Thursday, June 30, 2011

Salt, Metal, and Concrete

Letters to the Editor: May 7, 2011
Daily Star

Salt, metal and concrete make a bad combination

By this time, the April 25 pro-drilling forum presented at the Holiday Inn will be over.

I would like to make some points that I haven't heard at other meetings. The recent fracking fluid spill in northern Pennsylvania contained extremely salty water. If you were to look up "Geologic Salt Formations Northeastern U.S." on the Internet, and go to "Major U.S. Salt Deposits," you will find that southern New York and northern Pennsylvania sit on top of major salt deposits that are hundreds to thousands of feet thick.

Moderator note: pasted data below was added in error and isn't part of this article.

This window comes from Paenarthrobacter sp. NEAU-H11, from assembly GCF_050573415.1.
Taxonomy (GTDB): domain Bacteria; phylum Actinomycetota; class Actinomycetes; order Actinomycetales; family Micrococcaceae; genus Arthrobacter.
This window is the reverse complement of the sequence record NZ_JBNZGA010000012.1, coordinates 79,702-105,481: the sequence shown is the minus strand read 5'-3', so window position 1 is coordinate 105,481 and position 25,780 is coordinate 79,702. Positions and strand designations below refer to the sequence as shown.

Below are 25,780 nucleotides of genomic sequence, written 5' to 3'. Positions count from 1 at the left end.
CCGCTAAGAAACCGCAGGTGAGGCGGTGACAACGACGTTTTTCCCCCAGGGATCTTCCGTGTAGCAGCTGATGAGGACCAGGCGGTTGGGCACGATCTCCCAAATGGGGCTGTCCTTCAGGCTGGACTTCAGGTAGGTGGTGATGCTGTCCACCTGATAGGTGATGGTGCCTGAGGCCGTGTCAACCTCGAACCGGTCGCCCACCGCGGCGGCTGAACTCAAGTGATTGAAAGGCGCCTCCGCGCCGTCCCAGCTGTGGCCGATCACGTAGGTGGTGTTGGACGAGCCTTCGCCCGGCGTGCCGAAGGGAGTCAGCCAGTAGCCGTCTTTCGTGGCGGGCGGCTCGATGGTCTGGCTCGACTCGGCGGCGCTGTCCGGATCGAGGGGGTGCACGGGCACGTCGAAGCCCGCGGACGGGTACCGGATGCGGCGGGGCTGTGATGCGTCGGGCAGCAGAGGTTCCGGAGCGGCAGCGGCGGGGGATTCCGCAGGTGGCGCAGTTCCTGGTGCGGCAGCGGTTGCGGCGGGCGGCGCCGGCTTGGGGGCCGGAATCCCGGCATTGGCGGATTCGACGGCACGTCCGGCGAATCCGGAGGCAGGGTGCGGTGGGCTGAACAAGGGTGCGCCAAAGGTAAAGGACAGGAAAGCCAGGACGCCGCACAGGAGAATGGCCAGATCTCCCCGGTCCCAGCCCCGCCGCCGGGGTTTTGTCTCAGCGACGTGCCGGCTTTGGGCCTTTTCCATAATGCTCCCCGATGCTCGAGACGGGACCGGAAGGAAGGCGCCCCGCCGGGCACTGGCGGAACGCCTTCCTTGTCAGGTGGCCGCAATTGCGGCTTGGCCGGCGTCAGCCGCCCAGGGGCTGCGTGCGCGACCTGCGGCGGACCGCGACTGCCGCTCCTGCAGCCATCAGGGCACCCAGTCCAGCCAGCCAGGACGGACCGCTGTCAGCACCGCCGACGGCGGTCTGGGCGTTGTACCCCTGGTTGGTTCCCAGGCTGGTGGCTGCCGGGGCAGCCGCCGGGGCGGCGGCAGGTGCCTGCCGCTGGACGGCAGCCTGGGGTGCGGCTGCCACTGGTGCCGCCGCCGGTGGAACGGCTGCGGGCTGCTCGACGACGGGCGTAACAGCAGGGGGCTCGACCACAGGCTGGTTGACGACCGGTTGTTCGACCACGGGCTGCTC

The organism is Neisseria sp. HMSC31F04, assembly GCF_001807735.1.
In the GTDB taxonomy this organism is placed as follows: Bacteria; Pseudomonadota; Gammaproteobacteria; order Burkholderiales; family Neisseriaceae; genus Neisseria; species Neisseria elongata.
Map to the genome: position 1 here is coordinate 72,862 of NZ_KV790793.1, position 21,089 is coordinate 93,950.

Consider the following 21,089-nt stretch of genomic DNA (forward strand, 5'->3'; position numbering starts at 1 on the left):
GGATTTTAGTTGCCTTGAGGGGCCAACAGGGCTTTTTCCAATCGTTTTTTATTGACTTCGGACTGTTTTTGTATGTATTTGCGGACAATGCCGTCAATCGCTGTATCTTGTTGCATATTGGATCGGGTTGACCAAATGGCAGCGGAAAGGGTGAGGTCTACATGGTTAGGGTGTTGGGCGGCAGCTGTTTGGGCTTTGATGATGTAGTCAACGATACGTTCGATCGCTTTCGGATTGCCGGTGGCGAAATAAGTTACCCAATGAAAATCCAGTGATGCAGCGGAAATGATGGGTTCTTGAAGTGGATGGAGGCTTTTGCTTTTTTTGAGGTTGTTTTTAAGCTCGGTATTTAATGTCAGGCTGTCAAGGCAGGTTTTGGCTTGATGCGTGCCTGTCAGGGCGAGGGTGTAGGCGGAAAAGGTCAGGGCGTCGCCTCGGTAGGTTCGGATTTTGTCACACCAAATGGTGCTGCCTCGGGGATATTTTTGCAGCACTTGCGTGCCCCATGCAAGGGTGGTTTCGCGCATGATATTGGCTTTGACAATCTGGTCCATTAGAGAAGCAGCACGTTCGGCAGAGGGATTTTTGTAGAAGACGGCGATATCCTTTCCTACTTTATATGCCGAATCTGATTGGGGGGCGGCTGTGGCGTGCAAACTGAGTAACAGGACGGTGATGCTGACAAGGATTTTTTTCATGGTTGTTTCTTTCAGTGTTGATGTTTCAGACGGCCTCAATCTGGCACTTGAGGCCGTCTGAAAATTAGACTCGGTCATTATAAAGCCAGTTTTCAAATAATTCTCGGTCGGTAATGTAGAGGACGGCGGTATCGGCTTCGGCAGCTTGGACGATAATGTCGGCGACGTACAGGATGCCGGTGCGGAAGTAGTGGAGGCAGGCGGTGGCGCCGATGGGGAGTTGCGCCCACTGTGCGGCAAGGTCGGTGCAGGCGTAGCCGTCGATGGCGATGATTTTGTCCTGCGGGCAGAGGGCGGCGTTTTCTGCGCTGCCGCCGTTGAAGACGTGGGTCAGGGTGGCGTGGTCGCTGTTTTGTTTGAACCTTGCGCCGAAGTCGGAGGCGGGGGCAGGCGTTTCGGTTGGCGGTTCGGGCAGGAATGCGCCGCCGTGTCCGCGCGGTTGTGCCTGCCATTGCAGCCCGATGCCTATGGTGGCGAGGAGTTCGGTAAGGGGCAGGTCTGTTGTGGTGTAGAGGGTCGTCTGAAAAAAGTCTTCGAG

It's evident that the spill in Pennsylvania contains some of this salt. Anyone who has spread salt on concrete will have to admit that salt can eat through concrete. The fracking well pipes are supposedly encased in concrete to prevent leaks.

Also, anyone who drives a car in New York can see what salt does to metal. The gas well pipes are constructed from metal. Will my grandchildren or great-grandchildren curse me for not trying to prevent the installation and future breakdown of these wells and the contamination of their land?

Ken Nolan


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